We have had something of a bizarre adventure with our Top 10 Countdown this time. Here is a link for how it normally is supposed to work. Even if this if your first Card of the Day review you’ve ever read, you already know something is off because the title of this page says it is part of a Top 11 countdown, not a Top 10. There being two cards labeled #1d and #1e are also a big clue. This countdown, we had a group of related cards nominated for a single slot, which is something we allow if it won’t make things too complicated. It is my job to make sure it doesn’t get too complicated and… well… I blew it. My solution was changing it to a Top 11 so we could cover the cards nominated, hence covering three other #1’s over the last three days. Today’s duo, however, do make perfect sense to review together: say hello to our final number ones, Skiploom (SM – Lost Thunder 13/214) and Jupmpluf (SM – Lost Thunder 14/214).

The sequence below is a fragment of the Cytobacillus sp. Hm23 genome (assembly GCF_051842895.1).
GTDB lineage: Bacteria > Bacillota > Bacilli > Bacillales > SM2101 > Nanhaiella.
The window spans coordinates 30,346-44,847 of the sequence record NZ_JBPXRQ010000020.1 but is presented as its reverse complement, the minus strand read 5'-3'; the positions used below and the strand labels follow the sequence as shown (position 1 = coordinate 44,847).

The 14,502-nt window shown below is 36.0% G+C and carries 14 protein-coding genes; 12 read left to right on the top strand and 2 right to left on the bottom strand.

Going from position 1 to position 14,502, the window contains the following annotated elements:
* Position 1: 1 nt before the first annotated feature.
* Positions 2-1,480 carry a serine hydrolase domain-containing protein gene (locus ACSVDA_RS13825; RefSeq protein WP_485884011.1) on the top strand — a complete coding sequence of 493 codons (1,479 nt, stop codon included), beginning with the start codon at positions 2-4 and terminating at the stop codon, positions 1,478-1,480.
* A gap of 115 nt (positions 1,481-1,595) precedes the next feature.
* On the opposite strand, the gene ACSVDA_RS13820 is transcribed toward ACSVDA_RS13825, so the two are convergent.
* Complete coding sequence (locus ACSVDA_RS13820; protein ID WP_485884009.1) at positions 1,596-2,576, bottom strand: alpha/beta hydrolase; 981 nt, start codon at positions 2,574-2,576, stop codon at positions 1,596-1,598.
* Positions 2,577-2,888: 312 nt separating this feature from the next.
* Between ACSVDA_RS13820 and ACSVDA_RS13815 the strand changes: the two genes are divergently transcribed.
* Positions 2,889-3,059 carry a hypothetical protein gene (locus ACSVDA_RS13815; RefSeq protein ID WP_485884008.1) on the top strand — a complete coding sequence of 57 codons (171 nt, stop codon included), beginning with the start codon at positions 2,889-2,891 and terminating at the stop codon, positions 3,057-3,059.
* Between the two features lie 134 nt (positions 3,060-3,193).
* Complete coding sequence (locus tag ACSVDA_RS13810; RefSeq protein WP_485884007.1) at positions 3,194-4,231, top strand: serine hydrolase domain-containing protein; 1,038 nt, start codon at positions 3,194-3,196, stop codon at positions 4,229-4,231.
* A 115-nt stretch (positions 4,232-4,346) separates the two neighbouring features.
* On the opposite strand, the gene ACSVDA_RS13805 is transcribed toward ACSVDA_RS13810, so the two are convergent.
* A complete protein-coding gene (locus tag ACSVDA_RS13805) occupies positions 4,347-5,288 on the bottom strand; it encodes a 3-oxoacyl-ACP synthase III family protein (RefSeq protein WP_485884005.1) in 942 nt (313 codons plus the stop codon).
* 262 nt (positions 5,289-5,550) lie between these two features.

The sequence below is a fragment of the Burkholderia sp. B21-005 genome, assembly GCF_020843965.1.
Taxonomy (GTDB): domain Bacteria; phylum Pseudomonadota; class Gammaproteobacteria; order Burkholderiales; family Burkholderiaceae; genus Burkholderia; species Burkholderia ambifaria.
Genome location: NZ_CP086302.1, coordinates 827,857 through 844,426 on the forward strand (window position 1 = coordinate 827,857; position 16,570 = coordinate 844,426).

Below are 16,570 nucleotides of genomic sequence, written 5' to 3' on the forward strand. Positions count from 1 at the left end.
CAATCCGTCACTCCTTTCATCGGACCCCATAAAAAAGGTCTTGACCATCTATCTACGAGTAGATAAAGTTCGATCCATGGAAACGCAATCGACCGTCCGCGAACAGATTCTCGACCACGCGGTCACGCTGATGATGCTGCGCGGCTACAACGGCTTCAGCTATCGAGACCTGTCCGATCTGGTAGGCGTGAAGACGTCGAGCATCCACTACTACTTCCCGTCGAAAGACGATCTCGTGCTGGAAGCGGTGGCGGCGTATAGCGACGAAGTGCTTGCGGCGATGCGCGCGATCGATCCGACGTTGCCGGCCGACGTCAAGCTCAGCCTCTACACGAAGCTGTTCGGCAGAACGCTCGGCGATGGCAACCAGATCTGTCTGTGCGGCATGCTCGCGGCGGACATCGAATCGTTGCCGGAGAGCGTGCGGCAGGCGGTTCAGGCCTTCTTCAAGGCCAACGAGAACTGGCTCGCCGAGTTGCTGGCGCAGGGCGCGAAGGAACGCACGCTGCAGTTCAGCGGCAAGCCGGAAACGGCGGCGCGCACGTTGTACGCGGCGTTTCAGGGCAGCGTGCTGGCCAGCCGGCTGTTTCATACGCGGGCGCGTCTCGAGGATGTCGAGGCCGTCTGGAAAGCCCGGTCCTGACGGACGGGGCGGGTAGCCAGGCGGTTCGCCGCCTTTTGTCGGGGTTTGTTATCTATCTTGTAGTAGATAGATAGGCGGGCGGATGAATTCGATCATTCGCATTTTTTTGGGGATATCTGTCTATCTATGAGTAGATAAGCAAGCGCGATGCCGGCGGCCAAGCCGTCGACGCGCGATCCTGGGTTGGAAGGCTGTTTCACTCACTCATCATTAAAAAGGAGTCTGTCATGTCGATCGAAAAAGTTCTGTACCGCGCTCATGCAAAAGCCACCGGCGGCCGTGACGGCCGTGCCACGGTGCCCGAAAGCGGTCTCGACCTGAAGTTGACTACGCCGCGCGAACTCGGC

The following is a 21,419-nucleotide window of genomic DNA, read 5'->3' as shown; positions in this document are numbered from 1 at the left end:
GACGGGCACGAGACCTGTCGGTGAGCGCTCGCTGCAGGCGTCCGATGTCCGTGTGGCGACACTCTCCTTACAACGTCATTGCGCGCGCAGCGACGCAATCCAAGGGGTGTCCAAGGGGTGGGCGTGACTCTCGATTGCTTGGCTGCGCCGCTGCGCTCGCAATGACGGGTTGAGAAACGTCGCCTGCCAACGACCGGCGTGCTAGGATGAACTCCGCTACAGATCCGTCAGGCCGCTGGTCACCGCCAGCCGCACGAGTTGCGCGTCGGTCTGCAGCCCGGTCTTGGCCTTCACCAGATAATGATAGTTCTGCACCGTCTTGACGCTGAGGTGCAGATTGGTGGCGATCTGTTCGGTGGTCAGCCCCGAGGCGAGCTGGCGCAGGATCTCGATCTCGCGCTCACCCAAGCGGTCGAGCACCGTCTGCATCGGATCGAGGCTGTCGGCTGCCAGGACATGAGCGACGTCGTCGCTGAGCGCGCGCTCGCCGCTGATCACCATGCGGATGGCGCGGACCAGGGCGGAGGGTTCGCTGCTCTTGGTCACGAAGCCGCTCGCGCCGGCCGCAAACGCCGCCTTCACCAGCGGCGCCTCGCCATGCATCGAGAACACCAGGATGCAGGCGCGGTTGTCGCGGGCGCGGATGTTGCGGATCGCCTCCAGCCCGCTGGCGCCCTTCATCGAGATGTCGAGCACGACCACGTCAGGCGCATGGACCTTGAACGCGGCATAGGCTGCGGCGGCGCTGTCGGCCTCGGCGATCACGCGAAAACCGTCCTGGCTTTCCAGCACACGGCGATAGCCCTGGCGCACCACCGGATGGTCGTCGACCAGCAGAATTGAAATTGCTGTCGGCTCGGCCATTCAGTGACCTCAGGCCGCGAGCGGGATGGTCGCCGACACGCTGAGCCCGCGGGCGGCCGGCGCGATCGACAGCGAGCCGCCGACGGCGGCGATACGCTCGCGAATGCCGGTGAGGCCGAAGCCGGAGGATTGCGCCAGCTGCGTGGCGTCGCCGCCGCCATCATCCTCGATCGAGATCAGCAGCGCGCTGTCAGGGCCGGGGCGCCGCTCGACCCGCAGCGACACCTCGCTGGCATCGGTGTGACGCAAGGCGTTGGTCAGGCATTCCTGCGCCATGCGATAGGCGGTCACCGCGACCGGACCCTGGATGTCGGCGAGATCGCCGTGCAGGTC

We’ll begin with Skiploom. It is a [G] Type evolving Stage 1 Pokémon with 60 HP, [L] Weakness, [F] Resistance, free Retreat Cost, the Ability “Floral Path to the Sky”, and the attack “Tackle” for [G], doing 30 damage. The effect of Floral Path to the Sky may be activated only on your own turn, once-per-copy and before you attack or do something else that automatically ends your turn after it resolves. It searches your deck for a Jumpluff; IF you find one, you send Skiploom and all cards attached to it to the Lost Zone then Bench that Jumpluff directly to the field from your deck. If you’re me, you know this from how past cards work and a few rulings, because the English text is (at best) ambiguous in some places, if not downright misleading. You’d think this would eliminate the value of the other traits, but most are still relevant. Being a [G] Type can matter for support cards like Revitalizer. Being a Stage 1 is still okay, as it isn’t too slow. 60 HP, normally awful for a Stage 1, becomes a boon as it allows Professor Elm’s Lecture to fetch Skiploom from your deck. The HP already makes the Weakness and Resistance largely irrelevant. The free Retreat Cost is perfect but you won’t hopefully need it all that often. 30 damage for [G] is mediocre, but if you’re desperate… at which point hitting [G] Weakness may also matter (but usually not).